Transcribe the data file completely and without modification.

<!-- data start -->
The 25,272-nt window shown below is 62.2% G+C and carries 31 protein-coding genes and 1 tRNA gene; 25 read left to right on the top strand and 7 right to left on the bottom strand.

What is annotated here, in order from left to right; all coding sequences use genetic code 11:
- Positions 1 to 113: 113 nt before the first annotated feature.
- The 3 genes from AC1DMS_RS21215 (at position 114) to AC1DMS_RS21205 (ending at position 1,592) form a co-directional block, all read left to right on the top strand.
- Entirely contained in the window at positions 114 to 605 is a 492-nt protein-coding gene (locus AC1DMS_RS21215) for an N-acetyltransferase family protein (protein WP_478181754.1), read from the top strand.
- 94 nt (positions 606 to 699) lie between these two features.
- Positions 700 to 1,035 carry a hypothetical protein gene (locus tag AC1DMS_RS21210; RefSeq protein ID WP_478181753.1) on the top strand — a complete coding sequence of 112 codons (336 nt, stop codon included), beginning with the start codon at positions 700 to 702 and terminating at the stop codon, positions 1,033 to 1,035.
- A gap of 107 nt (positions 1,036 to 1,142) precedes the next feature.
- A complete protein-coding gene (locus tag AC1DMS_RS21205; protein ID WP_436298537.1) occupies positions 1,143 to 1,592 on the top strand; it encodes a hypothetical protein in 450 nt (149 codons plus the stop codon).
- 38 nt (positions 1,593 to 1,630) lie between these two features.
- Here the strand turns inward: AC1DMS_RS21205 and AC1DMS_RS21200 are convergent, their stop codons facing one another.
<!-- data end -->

The 25,272-nt window shown below is 62.2% G+C and carries 31 protein-coding genes and 1 tRNA gene; 25 read left to right on the top strand and 7 right to left on the bottom strand.

What is annotated here, in order from left to right; all coding sequences use genetic code 11:
- Positions 1 to 113: 113 nt before the first annotated feature.
- The 3 genes from AC1DMS_RS21215 (at position 114) to AC1DMS_RS21205 (ending at position 1,592) form a co-directional block, all read left to right on the top strand.
- Entirely contained in the window at positions 114 to 605 is a 492-nt protein-coding gene (locus AC1DMS_RS21215) for an N-acetyltransferase family protein (protein WP_478181754.1), read from the top strand.
- 94 nt (positions 606 to 699) lie between these two features.
- Positions 700 to 1,035 carry a hypothetical protein gene (locus tag AC1DMS_RS21210; RefSeq protein ID WP_478181753.1) on the top strand — a complete coding sequence of 112 codons (336 nt, stop codon included), beginning with the start codon at positions 700 to 702 and terminating at the stop codon, positions 1,033 to 1,035.
- A gap of 107 nt (positions 1,036 to 1,142) precedes the next feature.
- A complete protein-coding gene (locus tag AC1DMS_RS21205; protein ID WP_436298537.1) occupies positions 1,143 to 1,592 on the top strand; it encodes a hypothetical protein in 450 nt (149 codons plus the stop codon).
- 38 nt (positions 1,593 to 1,630) lie between these two features.
- Here the strand turns inward: AC1DMS_RS21205 and AC1DMS_RS21200 are convergent, their stop codons facing one another.